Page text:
I think of myself as an adventurous person, but it’s entirely possible that I’m not.
I like to go places, all over the world, and when I get there, I tend to wander, impulsively, and experience everything that takes my fancy. On one occasion, this resulted in a week-long stay in a second-rate Mexican resort frequented primarily by German pensioners, who shouted at me for talking during the mariachi performance, a very serious matter. On another occasion, traveling in New Zealand, The Foreigner and I saw a large number of people queued up in front of a stand, so we queued up, too, then sat down on the sidewalk with a brown paper bag full of hot, greasy fish and chips so incredibly delicious that I would travel halfway around the world just to eat it again.
As much as I’d enjoy the fish and chips – and the rest of New Zealand, for that matter – flying there is something I would not enjoy. Flying is something I get through, barely.
It wasn’t always that way. As a child, I flew alone each summer from New York to my grandparents in Wisconsin, happily visiting the pilots and wearing the junior pilot pins they gave me as I admired the clouds and wondered whether we’d land with one bump or two. Flying was different then, involving hot meals served with actual cutlery and china plates; it was something you dressed to do, like going to see The Nutcracker at Christmas.
I’m not sure when flying changed in general, but I know when it changed for me, specifically: On a return trip from Wisconsin at Christmas, in my late teens. For some reason, I cried when I said goodbye to my grandmother, and as the plane waited to take off, thought, I’ll never see her again.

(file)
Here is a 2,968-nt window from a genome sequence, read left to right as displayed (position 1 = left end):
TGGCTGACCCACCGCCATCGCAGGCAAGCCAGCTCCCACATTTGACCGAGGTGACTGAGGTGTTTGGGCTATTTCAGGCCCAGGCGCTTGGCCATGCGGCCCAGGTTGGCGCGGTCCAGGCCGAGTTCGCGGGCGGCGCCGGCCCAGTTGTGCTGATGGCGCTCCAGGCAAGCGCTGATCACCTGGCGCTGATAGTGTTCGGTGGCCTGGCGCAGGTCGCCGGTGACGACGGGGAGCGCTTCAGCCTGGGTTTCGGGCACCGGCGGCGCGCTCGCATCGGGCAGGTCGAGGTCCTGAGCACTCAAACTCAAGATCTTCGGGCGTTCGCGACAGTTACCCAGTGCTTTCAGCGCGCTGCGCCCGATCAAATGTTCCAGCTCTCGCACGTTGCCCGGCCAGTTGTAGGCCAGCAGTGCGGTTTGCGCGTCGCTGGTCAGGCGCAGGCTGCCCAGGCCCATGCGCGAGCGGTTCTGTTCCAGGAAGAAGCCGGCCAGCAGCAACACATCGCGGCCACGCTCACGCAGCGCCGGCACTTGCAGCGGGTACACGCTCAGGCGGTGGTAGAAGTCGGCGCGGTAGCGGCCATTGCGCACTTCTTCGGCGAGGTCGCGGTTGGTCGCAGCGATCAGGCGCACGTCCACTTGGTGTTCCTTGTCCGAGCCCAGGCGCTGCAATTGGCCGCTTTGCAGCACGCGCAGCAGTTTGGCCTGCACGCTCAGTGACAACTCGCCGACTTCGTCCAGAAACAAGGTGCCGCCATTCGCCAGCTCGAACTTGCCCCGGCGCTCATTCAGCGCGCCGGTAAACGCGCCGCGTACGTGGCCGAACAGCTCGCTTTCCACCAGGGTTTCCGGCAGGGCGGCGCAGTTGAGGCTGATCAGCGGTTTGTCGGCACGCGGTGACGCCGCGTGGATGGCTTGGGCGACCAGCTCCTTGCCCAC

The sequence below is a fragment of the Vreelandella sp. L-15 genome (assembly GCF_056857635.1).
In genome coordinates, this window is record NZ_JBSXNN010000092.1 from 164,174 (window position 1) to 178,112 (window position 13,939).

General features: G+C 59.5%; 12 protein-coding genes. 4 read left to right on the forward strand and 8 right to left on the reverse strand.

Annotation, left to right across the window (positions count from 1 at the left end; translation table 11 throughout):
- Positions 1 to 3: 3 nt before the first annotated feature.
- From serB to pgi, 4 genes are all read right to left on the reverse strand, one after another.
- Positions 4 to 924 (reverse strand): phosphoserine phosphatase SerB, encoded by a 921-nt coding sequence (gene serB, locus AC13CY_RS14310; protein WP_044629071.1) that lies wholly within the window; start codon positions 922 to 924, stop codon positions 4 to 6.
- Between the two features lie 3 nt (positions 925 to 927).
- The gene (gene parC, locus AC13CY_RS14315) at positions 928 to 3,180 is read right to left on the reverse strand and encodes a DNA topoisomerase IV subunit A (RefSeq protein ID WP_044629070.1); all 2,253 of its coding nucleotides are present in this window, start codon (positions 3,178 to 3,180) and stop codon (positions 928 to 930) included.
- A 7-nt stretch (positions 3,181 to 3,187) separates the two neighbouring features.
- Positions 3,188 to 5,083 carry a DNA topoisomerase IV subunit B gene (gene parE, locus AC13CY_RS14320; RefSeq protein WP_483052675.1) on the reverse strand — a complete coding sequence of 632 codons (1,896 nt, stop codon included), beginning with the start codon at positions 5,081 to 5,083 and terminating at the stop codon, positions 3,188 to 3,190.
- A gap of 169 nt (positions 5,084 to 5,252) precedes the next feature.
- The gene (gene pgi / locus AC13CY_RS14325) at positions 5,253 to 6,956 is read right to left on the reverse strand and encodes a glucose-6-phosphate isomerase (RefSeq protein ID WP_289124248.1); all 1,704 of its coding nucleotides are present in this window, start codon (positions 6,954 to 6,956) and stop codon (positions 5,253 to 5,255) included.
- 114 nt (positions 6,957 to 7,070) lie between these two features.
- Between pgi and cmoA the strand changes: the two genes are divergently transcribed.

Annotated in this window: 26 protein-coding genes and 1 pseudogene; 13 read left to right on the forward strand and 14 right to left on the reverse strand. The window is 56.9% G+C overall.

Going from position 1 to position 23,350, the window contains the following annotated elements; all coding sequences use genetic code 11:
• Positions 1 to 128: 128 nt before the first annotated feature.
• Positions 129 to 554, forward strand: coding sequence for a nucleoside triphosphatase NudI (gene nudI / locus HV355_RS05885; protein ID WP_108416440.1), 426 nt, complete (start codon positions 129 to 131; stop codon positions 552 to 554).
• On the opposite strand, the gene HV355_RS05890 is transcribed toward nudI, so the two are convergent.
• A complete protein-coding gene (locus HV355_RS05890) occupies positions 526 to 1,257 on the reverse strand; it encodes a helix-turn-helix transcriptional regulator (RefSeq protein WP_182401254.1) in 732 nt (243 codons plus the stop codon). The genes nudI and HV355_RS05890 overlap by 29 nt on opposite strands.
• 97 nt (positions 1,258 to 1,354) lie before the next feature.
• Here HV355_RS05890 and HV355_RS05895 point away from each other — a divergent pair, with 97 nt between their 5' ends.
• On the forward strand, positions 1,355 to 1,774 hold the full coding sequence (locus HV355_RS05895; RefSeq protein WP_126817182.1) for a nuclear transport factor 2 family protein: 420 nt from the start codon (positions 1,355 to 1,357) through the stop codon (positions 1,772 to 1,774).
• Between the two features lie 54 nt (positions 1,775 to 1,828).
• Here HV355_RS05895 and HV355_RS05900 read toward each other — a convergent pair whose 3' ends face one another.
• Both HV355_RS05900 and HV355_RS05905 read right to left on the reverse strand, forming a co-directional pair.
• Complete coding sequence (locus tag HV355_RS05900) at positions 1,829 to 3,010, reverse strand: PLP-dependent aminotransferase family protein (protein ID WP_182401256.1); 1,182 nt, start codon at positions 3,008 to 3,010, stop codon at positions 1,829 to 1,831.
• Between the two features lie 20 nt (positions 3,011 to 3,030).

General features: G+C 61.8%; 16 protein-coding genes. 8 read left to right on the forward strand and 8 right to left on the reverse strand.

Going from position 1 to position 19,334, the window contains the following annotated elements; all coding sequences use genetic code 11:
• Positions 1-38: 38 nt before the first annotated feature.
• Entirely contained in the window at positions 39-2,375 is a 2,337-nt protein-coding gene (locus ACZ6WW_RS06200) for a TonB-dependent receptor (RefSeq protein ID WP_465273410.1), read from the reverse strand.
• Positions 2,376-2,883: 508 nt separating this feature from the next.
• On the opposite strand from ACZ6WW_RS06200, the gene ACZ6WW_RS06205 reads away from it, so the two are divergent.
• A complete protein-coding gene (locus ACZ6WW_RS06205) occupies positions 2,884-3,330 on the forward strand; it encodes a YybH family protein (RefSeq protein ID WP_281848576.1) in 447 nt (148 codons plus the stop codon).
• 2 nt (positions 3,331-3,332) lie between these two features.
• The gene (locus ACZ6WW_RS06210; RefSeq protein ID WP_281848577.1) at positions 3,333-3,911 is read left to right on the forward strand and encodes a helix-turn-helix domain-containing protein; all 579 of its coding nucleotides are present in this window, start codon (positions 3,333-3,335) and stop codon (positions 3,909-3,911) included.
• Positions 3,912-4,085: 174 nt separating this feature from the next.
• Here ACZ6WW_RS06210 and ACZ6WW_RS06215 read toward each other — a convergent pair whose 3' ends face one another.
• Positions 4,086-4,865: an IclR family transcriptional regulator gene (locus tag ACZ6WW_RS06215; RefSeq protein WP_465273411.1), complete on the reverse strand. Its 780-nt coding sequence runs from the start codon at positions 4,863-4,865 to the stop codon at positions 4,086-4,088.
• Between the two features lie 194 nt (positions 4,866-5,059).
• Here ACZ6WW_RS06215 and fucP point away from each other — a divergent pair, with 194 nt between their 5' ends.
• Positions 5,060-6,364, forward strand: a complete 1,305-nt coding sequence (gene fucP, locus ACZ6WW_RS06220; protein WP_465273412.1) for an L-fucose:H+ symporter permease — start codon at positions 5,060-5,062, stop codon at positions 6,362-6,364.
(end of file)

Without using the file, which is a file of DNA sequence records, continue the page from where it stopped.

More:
After an uneventful commuter flight to Chicago, I changed planes to a large jet with, as it turned out, only one healthy engine. I do not know how long the plane was aloft before it circled back and landed, escorted up the runway by fire engines and ambulances; I do know that explanations of flight-safety statistics and the science and technology that makes air travel possible have no bearing on the terror I feel with each bump, noise, or change in air speed.
Being afraid of flying is not all bad. Flight attendants pay a lot of attention to you, and on one long-haul flight, gave me free glasses of champagne to help me get through it.
Eventually, it became clear that if I did not address my fears, there was a good chance I might actually never see my grandmother again. It turned out that I had a coworker with the same problem, and together we invested in an at-home course in Overcoming Your Fear of Flying. It was a book and a set of tapes made by a former pilot who narrated each stage of an imaginary flight, describing the sensations and telling you how to relax, in a distinct Boston accent. After each exercise, he’d validate the listener: That’s right, that’s right.
I concentrated on relaxing my muscles. That’s right.
I learned to focus my breathing, to breathe deep and not shallow. That’s right.
He sounded exactly like a Kennedy when he said it. That’s right.
I listened to the tape on every flight I took, until I met The Foreigner in Mexico, and got on a tiny, ancient-looking plane to tour some Mayan ruins. The flight was supposed to take 20 minutes, and took more than 40; by the time we landed, abruptly, passengers were joking that the pilot was lost, something I did not find even slightly funny. The Foreigner was not terribly helpful on that flight, but after we toured Chichen Itza, he did help persuade me that the return flight was safe, and even offered to ride the local buses with me and some peasants and chickens if I could not get on the plane.
I did get on that plane, and later, when I flew to Holland to see The Foreigner, he gave me more tips for staying calm in the air. Keep both feet on the floor, he said, it will help you feel more secure. Drinks lots of water; flying dehydrates you.
Apart from The Child and some jewelry, it was the nicest thing The Foreigner gave me. I’m not sure if the jewelry counts; since it was listed on my part of the divorce property settlement, technically, I paid for it. Still, I traveled a lot while he and I were married, and it became somewhat normal again.